CNet has an article on the economics of GM's Volt hybrid car, noting the price of the battery pack needs to fall for the upfront cost to be comparable to legacy model cars using internal combustion engines only - GM exec: Volt not yet cost competitive
GM plans to manufacture the battery pack for the Volt, which is scheduled for release at the end of next year, using cells from a division of LG Chem. Lauckner said that the cost per stored energy for that entire pack is several hundred dollars less than $1,000 per kilowatt-hour, a number that's been projected by people outside GM.
The cost for the battery pack needs to shrink substantially to compete with existing auto technology to the range of $250 per kilowatt-hour, Lauckner said.
GM has not yet priced the Volt, which runs on batteries for 40 miles and uses an internal combustion engine to sustain the battery after that. People outside the company have estimated the cost at about $40,000.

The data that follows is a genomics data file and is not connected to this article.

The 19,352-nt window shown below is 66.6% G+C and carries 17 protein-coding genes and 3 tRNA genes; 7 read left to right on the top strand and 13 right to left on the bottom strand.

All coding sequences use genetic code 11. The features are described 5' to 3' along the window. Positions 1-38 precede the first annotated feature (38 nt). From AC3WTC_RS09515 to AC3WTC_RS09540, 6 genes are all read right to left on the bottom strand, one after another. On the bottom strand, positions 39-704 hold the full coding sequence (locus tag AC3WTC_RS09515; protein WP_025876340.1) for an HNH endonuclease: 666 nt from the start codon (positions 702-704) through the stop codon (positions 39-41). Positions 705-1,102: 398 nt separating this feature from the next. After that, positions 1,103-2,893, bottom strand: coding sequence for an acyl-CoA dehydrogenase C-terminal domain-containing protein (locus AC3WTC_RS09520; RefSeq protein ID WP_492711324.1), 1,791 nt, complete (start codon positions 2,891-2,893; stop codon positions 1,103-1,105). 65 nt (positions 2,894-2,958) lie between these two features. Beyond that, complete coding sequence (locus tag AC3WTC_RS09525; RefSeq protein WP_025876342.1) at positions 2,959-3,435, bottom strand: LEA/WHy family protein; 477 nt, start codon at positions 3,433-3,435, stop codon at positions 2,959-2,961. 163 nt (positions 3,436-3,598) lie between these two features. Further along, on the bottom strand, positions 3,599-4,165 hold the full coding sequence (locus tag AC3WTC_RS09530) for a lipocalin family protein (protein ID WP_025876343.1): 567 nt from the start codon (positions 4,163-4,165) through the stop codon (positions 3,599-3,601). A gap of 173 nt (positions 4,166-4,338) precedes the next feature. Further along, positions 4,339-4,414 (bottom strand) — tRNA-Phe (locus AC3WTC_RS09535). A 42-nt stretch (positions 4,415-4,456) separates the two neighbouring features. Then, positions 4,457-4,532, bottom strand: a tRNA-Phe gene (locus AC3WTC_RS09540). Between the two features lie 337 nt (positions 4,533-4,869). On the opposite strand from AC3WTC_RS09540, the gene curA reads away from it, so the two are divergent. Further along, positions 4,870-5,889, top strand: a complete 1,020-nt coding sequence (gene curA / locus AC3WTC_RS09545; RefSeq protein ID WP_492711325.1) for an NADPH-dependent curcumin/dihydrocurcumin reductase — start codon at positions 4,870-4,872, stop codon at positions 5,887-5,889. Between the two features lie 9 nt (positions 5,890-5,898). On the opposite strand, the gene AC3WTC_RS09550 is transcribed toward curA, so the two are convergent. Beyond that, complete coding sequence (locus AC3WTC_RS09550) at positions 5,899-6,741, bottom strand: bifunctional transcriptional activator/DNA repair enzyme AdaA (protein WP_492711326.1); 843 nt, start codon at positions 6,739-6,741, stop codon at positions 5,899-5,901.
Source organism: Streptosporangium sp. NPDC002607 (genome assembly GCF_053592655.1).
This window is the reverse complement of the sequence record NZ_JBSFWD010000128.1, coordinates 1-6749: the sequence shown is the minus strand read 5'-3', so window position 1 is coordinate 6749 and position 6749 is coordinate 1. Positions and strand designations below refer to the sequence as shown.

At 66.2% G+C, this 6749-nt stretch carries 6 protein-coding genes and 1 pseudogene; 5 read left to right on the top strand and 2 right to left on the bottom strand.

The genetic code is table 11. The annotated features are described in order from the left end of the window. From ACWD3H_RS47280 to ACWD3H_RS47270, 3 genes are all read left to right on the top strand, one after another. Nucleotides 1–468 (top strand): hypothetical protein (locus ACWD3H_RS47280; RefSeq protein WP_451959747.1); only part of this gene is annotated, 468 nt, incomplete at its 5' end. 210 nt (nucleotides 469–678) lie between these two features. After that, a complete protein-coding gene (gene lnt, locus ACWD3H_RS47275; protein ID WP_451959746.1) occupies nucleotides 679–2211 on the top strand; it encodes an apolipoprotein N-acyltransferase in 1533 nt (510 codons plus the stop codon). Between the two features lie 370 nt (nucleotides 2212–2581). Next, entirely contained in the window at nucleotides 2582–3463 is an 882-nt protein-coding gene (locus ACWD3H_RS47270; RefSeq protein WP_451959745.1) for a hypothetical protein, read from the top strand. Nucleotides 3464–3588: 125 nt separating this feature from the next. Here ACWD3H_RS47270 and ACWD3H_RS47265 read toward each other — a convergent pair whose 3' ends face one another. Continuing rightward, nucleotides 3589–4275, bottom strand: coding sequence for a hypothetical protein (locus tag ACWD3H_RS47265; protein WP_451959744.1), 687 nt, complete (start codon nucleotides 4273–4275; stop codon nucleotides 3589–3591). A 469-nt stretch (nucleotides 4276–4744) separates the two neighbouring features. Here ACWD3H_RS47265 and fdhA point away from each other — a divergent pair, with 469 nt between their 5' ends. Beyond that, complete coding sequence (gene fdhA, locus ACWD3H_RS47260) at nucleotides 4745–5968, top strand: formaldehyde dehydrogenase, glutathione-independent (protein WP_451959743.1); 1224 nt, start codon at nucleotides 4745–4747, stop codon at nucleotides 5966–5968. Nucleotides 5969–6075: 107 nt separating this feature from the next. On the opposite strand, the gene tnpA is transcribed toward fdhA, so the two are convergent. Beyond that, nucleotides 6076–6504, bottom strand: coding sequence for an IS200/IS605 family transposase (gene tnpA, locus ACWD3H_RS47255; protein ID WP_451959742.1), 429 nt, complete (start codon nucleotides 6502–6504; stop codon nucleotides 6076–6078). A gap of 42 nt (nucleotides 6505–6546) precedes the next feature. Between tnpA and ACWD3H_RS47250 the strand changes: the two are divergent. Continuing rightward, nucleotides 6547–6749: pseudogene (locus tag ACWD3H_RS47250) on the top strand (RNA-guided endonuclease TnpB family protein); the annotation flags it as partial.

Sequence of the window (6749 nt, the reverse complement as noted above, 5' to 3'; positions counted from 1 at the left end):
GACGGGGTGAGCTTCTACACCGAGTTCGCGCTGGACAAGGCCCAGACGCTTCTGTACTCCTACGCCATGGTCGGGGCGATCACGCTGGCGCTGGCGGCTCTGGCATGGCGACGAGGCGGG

There's a potential additional cost if electric car buyers choose to install a 220-volt charger at home, which will essentially cut charge time in half compared to charging from a regular 110-volt outlet. Having a 220-volt charger installed can cost between $300 and $3,000 depending on the complexity of the job, say industry executives.
To offset that upfront cost, Volt buyers qualify for the maximum $7,500 federal tax credit. The tax credit is one way that the federal government has sought to revitalize the U.S. auto industry around electric vehicle technologies. But Lauckner said that long term Volt costs have to go down further because government incentives will go away at some point.
The ongoing operating costs of owning a Volt will be about one-sixth of that of compact sedan, Lauckner said, adding that the savings go higher as the price of gasoline goes up. GM expects that most Volt drivers will be able to do almost all their driving in electric mode.